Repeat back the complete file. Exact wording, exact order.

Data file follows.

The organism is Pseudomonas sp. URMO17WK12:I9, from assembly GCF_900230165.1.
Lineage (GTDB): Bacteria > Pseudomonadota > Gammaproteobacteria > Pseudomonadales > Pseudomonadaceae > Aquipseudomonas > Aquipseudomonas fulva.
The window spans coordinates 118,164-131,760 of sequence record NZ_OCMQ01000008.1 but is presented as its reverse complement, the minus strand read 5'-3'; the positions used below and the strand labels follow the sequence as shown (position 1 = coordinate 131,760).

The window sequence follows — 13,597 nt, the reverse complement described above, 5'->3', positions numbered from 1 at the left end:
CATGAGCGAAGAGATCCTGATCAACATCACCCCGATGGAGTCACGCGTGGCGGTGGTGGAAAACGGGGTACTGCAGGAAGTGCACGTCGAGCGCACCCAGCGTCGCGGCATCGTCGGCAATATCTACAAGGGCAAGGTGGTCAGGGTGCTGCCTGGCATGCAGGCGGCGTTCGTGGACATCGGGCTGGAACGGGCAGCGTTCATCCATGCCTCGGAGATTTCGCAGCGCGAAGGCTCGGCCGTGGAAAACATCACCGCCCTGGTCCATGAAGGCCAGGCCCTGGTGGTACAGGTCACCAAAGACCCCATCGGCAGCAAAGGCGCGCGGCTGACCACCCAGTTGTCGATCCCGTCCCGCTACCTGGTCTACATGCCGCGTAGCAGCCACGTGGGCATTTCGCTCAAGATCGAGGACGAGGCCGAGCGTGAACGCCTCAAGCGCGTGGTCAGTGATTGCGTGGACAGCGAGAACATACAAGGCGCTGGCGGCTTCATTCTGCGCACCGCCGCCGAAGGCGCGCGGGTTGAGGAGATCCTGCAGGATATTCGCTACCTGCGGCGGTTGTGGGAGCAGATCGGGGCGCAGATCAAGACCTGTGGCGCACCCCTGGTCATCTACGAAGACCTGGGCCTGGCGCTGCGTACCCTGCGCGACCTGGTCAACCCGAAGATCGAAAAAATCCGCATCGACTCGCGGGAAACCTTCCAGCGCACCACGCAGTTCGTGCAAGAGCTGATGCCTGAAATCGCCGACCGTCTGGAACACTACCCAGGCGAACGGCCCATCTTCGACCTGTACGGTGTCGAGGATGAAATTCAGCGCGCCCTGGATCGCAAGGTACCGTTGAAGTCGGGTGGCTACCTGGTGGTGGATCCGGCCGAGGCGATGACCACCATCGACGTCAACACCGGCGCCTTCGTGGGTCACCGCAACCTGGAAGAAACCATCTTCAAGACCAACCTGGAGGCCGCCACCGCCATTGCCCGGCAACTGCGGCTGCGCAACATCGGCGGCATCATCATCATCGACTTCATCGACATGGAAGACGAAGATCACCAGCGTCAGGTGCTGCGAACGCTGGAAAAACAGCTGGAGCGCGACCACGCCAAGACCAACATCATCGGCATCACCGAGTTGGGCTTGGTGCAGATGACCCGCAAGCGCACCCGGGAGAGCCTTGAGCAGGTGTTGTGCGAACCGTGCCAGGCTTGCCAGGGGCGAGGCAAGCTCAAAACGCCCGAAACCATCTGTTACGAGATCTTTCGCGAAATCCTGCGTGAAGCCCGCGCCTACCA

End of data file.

The organism is Pseudomonas sp. URMO17WK12:I9, from assembly GCF_900230165.1.
Lineage (GTDB): Bacteria > Pseudomonadota > Gammaproteobacteria > Pseudomonadales > Pseudomonadaceae > Aquipseudomonas > Aquipseudomonas fulva.
The window spans coordinates 118,164-131,760 of sequence record NZ_OCMQ01000008.1 but is presented as its reverse complement, the minus strand read 5'-3'; the positions used below and the strand labels follow the sequence as shown (position 1 = coordinate 131,760).

The window sequence follows — 13,597 nt, the reverse complement described above, 5'->3', positions numbered from 1 at the left end:
CATGAGCGAAGAGATCCTGATCAACATCACCCCGATGGAGTCACGCGTGGCGGTGGTGGAAAACGGGGTACTGCAGGAAGTGCACGTCGAGCGCACCCAGCGTCGCGGCATCGTCGGCAATATCTACAAGGGCAAGGTGGTCAGGGTGCTGCCTGGCATGCAGGCGGCGTTCGTGGACATCGGGCTGGAACGGGCAGCGTTCATCCATGCCTCGGAGATTTCGCAGCGCGAAGGCTCGGCCGTGGAAAACATCACCGCCCTGGTCCATGAAGGCCAGGCCCTGGTGGTACAGGTCACCAAAGACCCCATCGGCAGCAAAGGCGCGCGGCTGACCACCCAGTTGTCGATCCCGTCCCGCTACCTGGTCTACATGCCGCGTAGCAGCCACGTGGGCATTTCGCTCAAGATCGAGGACGAGGCCGAGCGTGAACGCCTCAAGCGCGTGGTCAGTGATTGCGTGGACAGCGAGAACATACAAGGCGCTGGCGGCTTCATTCTGCGCACCGCCGCCGAAGGCGCGCGGGTTGAGGAGATCCTGCAGGATATTCGCTACCTGCGGCGGTTGTGGGAGCAGATCGGGGCGCAGATCAAGACCTGTGGCGCACCCCTGGTCATCTACGAAGACCTGGGCCTGGCGCTGCGTACCCTGCGCGACCTGGTCAACCCGAAGATCGAAAAAATCCGCATCGACTCGCGGGAAACCTTCCAGCGCACCACGCAGTTCGTGCAAGAGCTGATGCCTGAAATCGCCGACCGTCTGGAACACTACCCAGGCGAACGGCCCATCTTCGACCTGTACGGTGTCGAGGATGAAATTCAGCGCGCCCTGGATCGCAAGGTACCGTTGAAGTCGGGTGGCTACCTGGTGGTGGATCCGGCCGAGGCGATGACCACCATCGACGTCAACACCGGCGCCTTCGTGGGTCACCGCAACCTGGAAGAAACCATCTTCAAGACCAACCTGGAGGCCGCCACCGCCATTGCCCGGCAACTGCGGCTGCGCAACATCGGCGGCATCATCATCATCGACTTCATCGACATGGAAGACGAAGATCACCAGCGTCAGGTGCTGCGAACGCTGGAAAAACAGCTGGAGCGCGACCACGCCAAGACCAACATCATCGGCATCACCGAGTTGGGCTTGGTGCAGATGACCCGCAAGCGCACCCGGGAGAGCCTTGAGCAGGTGTTGTGCGAACCGTGCCAGGCTTGCCAGGGGCGAGGCAAGCTCAAAACGCCCGAAACCATCTGTTACGAGATCTTTCGCGAAATCCTGCGTGAAGCCCGCGCCTACCA